Friday, June 4, 2021

June Roundup: Gems, Keepsakes, & Fun (Pt 1)

Time to write about music thats been filling our house with good sounds this Spring:

Photo: Alan Nihigian
Drummer, trumpeter, composer, historian, educator, and mentor Ralph Peterson Jr. passed away on March 1 of this year after a long battle with cancer.  He arrived on the jazz scene in the late 1980s as a member of the Blue Note "Young Lions" group Out of the Blue but soon was making albums as a leader.  He had apprenticed at the side of drummer/mentor Art Blakey and was able to channel the explosive qualities of the older musician to create his own sound. Over the decades, Peterson proved to one of the finest "ballad" players –– when I saw him in person, most audience members were impressed by his ability to drive a band with great power but I loved to hear him play soft as a whisper.  Over the past decade, Peterson moved between his own groups as well as leading the Messengers Legacy Band which featured members of Blakey's Jazz Messengers.  He also taught up-and-coming musicians at Berklee College. 

"Raise Up Off Me" (ONYX) is being billed as Ralph Peterson's final album as a leader.  Recorded in December 2020 (less than three months before his passing), the program finds him in the company of the Curtis Brothers –– Zaccai (piano, keyboards) and Luques (bass) –– plus guests Eguie Castrillo (conga, timbale, cymbal, and cowbell on one track) and Jazzmeia Horn (vocals on three tracks).  The title track opens the album, a group improv featuring the leader on various percussion instruments plus Zaccai on both acoustic and electric pianos.  The music is reminiscent of Herbie Hancock's more exploratory of the late 1960s. "Right to Live" (composition by Peterson) features his fiery percussion pushed to the max by the powerful piano and foundational bass work.  It's no surprise that the Curtis Brothers became the basis for "Triangular III" and "IV"; you remember the initial "Triangular" with pianist Geri Allen and bassist Essiet Essiet.  Both Ms. Allen and Zaccai Curtis knew how to play Peterson's opfetn-complicated music.  

The 12-song CD (13 if you buy the "download") is loaded with delightful music.  The trio's take on Bud Powell's "Bouncin' With Bud" is playful with excellent interplay among the trio; note the angular "bounce" of the theme and the conversation between the piano and drums during Zaccai's solo. "Blue Hughes", a piece that the drummer composed for Out of the Blue, adds Mr. Castrillo to the mix. The percussion stew that sizzles up from the rhythm section sounds like an orchestra unto itself, really kicking the piano solo forward.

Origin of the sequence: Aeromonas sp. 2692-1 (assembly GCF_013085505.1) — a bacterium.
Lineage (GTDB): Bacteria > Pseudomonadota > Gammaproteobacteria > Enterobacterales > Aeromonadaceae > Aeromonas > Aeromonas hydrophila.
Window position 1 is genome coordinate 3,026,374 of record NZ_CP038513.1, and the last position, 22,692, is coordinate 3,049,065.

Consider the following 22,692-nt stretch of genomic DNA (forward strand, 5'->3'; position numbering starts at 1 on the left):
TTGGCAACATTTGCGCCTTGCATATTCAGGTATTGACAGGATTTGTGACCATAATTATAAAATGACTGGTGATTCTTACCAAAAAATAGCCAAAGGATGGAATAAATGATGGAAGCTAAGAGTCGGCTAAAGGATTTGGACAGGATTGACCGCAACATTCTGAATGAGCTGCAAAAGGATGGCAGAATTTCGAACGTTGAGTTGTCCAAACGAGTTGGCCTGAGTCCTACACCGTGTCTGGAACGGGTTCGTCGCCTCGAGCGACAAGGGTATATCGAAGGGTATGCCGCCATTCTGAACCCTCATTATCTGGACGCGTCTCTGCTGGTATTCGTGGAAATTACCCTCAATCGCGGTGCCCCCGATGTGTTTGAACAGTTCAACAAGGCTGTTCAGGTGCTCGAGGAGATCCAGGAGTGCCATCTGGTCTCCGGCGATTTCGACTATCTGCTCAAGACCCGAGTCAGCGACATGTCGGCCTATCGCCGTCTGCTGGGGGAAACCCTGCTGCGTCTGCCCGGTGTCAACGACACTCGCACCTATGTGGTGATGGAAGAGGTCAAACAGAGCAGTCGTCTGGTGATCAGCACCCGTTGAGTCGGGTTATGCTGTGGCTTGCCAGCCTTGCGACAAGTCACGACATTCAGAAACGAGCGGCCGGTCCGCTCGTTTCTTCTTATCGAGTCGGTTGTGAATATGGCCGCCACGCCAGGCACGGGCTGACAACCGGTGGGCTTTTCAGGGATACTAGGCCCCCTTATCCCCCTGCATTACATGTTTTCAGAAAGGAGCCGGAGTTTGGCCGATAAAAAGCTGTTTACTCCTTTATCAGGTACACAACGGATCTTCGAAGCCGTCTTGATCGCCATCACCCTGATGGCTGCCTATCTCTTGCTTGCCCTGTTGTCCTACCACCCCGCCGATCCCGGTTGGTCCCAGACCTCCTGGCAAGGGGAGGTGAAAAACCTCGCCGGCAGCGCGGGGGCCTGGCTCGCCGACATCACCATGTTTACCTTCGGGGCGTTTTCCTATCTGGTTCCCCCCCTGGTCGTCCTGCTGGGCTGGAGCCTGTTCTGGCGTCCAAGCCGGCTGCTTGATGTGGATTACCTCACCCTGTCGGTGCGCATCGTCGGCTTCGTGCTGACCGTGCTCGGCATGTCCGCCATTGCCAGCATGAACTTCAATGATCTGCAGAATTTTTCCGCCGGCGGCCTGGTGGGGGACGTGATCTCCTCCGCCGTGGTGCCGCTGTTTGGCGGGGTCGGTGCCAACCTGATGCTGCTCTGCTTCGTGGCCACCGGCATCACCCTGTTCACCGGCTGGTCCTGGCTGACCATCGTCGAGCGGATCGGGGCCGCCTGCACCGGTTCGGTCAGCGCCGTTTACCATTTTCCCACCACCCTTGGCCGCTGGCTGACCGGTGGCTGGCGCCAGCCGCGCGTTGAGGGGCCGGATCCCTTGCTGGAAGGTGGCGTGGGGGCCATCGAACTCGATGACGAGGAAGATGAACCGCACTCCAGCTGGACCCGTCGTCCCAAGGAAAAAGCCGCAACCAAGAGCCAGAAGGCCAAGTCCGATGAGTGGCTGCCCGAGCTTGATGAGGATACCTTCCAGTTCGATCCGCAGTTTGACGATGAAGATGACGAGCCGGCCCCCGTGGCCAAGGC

Photo: Emmanuel Afolabi
Ms. Horn first shows up on Peterson's lovely ballad "Tears I Cannot Hide".  Her voice, often at the top of her natural range, is soulful and honest while the trio supports with a musical cushion. Pay attention to the drummer and how he uses space, his subtle cymbal work as well.  The musicians dance delightfully beneath Ms. Horn's voice on John Hick's "Naima's Love Song" –– Peterson rocks the rhythm, especially under the smashing piano solo. The drummer also contributes a splendid trumpet solo and accompaniment.  The vocalist's third contribution (the "bonus track" for the download) is a rollicking take of Betty Carter's "Please Do Something".  The three musicians each solo with the drummer "trading 8's" with the vocalist's splendid scat singing. She drops out and Peterson takes over for a rhythmic treat!

If "Raise Up Off Me" is to be Ralph Peterson Jr's final album, he certainly goes out on a high note (a major bunch of them in fact).  If you are listening to hear if the drummer is weak or has slowed down, you won't hear anything like that. Neither does one hear sadness, pity, or anger.  Joy is the sound emanating from the speakers. Ralph Peterson Jr dealt with numerous issues during too-short lifetime but his music was his strength, his refuge, his contribution to making the world a better place! What a man, what a man!